Help us keep this a respectfully Foolish area! This is a place for our readers to discuss, debate, and learn more about the Foolish investing topic you read about above. Help us keep it clean and safe. If you believe a comment is abusive or otherwise violates our Fool's Rules, please report it via the Report this Comment Report this Comment icon found on every comment.

  • Report this Comment On February 08, 2014, at 2:41 PM, ManoftheRepublic wrote:

    If there is no net metering, you will only have a CHANCE of recovering IF you live in the Southwest...And if they dropped the federal subsidies then you would not even there,.,.

  • Report this Comment On February 08, 2014, at 3:29 PM, Freddyfreebe1 wrote:

    In Canada they install solar panels on your roof. They maintain them and don't charge you anything. all they want is to make the money from the power you don't use. So you get free electricity without any cost to you. Such a big difference , how greedy business in this country have gotten. But companies in this country are suckered into sending PAC to the GOP, that is why big business and the rich gets all those tax breaks while the country goes down the tube,.

  • Report this Comment On February 08, 2014, at 3:54 PM, speculawyer wrote:

    Idaho, South Dakota, Texas, Tennessee, Mississippi, Alabama, and South Carolina . . . Gee, can anyone see what they have in common? SMH.

  • Report this Comment On February 08, 2014, at 5:37 PM, TreeWalker wrote:

    I live in SD. Each power company/coop decides its own policies. You'll never get net metering, keep in mind that sometimes your solar power isn't worth much. That is when it is produced outside peak times, especially in the winter. Our coop would pay us 4.2 cents/kwh for the times we produce more than we use. They charge us 6.5 for our normal load and 4 for our electrical heating. Our coop has lowered kwh rates and charges a peak use fee for electricity used at peak times.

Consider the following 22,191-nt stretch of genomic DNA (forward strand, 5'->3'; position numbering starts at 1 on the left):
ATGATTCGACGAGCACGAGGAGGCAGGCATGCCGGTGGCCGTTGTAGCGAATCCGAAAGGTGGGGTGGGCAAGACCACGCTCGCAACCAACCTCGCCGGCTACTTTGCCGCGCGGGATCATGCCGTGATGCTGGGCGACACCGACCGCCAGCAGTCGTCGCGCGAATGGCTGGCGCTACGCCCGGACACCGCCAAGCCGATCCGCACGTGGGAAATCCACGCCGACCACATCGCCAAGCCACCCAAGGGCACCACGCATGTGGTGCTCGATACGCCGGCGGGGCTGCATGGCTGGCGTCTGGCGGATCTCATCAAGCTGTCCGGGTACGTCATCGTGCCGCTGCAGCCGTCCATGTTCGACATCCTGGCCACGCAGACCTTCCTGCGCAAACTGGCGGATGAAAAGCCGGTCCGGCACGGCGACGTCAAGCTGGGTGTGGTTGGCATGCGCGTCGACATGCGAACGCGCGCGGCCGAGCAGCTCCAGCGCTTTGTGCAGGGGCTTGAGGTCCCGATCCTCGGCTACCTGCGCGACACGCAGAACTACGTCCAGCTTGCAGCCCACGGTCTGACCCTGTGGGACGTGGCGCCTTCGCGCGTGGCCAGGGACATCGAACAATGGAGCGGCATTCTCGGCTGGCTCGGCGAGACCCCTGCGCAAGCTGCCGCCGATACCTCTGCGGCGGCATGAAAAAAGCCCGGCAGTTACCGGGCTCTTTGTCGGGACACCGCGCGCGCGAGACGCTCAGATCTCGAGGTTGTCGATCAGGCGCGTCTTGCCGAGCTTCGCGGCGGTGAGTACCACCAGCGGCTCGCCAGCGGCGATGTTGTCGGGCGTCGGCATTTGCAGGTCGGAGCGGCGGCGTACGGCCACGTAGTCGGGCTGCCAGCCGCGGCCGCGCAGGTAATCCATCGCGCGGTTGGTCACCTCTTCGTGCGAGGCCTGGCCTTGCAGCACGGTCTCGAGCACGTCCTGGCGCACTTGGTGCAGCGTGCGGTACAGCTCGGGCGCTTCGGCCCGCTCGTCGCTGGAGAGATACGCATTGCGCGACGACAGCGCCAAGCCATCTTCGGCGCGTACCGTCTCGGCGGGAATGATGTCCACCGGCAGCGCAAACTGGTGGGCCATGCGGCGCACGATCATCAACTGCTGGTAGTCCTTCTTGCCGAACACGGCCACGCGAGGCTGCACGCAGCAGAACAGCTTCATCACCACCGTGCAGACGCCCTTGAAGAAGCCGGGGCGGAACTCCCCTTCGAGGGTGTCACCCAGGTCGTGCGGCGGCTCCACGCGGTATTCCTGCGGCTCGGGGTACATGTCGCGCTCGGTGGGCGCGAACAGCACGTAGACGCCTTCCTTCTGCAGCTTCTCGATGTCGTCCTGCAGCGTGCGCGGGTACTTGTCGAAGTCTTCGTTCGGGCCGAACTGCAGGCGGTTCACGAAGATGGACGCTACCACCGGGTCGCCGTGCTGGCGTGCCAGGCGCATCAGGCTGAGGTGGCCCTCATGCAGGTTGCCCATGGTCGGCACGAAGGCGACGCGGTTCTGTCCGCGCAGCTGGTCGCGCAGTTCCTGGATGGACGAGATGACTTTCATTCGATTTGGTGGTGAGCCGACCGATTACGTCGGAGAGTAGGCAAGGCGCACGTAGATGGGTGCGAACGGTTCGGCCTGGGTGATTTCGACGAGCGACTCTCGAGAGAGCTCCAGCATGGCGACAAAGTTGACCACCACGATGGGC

• Report this Comment On February 08, 2014, at 9:00 PM, johnnuttall2000 wrote:

    Interest the lead photo is of a house in India.....

  • Report this Comment On February 09, 2014, at 2:49 AM, MotleyFoolStinks wrote:

    Yes, they have in common they are good states, not liberal hellholes.

  • Report this Comment On February 09, 2014, at 8:58 AM, kdavis860 wrote:

    Processing electricity from solar panels is expensive to the utilities, and those costs are passed along to other customers. Many states require the utilities to buy back the extra power at rates higher than they actually charge for it, creating an incentive for fraud - like you run a power cord from your neighbor's house and back feed the utility's own power to it at a profit and split the proceeds with the neighbor. I don't know if this problem is large or small, but it's possible because it's similar to having a gas station that sells gas for $3.75/gallon but allows you to return any you don't use for a credit of $7.00 per gallon.

    I'm glad the production costs on solar are dropping, and I would love it if they continued to drop until it can compete on its own, with no mandates or subsidies, but right now its not even close.

  • Report this Comment On February 09, 2014, at 2:56 PM, fuskiegirl21 wrote:

    I hope that South Carolina adopts a policy soon. We plan on retiring to the beach there and I definitely want solar panels on the house.

  • Report this Comment On February 10, 2014, at 12:58 AM, badkat7 wrote:

    I look forward to the rise of hydrogen fuel cells. Because when they become commercially successful in cars I will have one installed in my house. The solar will then be used to crack hydrogen from water to run my house at night. I seriously hope that within 10 years I will be able to turn off the utility companies forever.

  • Report this Comment On February 10, 2014, at 9:47 AM, CrazyDocAl wrote:

    Net metering is going to be phased out. When the number of houses with solar panels was a tiny fraction of the electric companies total number of users it was easy to hide. But now that the number is growing net metering is forcing those who do not have a solar panel system to pay more to subsidies those who do.

    The issue will go to court as too many homes can't take advantage of a solar panel system. It could be their house doesn't face the correct direction, their lot is too small, etc.